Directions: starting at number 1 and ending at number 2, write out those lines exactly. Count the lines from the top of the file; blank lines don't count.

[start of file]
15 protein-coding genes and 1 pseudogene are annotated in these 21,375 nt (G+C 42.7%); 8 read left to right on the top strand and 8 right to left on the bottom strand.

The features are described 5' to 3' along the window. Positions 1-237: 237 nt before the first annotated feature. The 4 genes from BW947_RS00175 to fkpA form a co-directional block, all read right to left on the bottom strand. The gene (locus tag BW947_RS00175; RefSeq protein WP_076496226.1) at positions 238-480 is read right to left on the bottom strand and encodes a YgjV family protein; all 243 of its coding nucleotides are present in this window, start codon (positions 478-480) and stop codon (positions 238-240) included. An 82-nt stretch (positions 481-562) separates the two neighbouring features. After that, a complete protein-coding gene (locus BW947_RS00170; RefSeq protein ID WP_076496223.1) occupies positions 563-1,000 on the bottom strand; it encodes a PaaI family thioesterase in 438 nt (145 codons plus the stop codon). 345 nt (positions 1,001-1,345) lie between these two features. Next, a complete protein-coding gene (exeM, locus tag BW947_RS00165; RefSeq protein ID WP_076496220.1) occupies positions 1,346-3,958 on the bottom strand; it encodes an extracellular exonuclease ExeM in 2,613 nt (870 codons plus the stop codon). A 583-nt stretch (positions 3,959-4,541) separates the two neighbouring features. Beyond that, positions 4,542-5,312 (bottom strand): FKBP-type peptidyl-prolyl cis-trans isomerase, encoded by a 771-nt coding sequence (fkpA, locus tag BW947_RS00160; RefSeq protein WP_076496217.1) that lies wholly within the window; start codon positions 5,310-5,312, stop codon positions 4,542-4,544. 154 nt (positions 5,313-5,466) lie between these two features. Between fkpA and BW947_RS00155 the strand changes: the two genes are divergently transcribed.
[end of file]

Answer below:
15 protein-coding genes and 1 pseudogene are annotated in these 21,375 nt (G+C 42.7%); 8 read left to right on the top strand and 8 right to left on the bottom strand.

The features are described 5' to 3' along the window. Positions 1-237: 237 nt before the first annotated feature. The 4 genes from BW947_RS00175 to fkpA form a co-directional block, all read right to left on the bottom strand. The gene (locus tag BW947_RS00175; RefSeq protein WP_076496226.1) at positions 238-480 is read right to left on the bottom strand and encodes a YgjV family protein; all 243 of its coding nucleotides are present in this window, start codon (positions 478-480) and stop codon (positions 238-240) included. An 82-nt stretch (positions 481-562) separates the two neighbouring features. After that, a complete protein-coding gene (locus BW947_RS00170; RefSeq protein ID WP_076496223.1) occupies positions 563-1,000 on the bottom strand; it encodes a PaaI family thioesterase in 438 nt (145 codons plus the stop codon). 345 nt (positions 1,001-1,345) lie between these two features. Next, a complete protein-coding gene (exeM, locus tag BW947_RS00165; RefSeq protein ID WP_076496220.1) occupies positions 1,346-3,958 on the bottom strand; it encodes an extracellular exonuclease ExeM in 2,613 nt (870 codons plus the stop codon). A 583-nt stretch (positions 3,959-4,541) separates the two neighbouring features. Beyond that, positions 4,542-5,312 (bottom strand): FKBP-type peptidyl-prolyl cis-trans isomerase, encoded by a 771-nt coding sequence (fkpA, locus tag BW947_RS00160; RefSeq protein WP_076496217.1) that lies wholly within the window; start codon positions 5,310-5,312, stop codon positions 4,542-4,544. 154 nt (positions 5,313-5,466) lie between these two features. Between fkpA and BW947_RS00155 the strand changes: the two genes are divergently transcribed.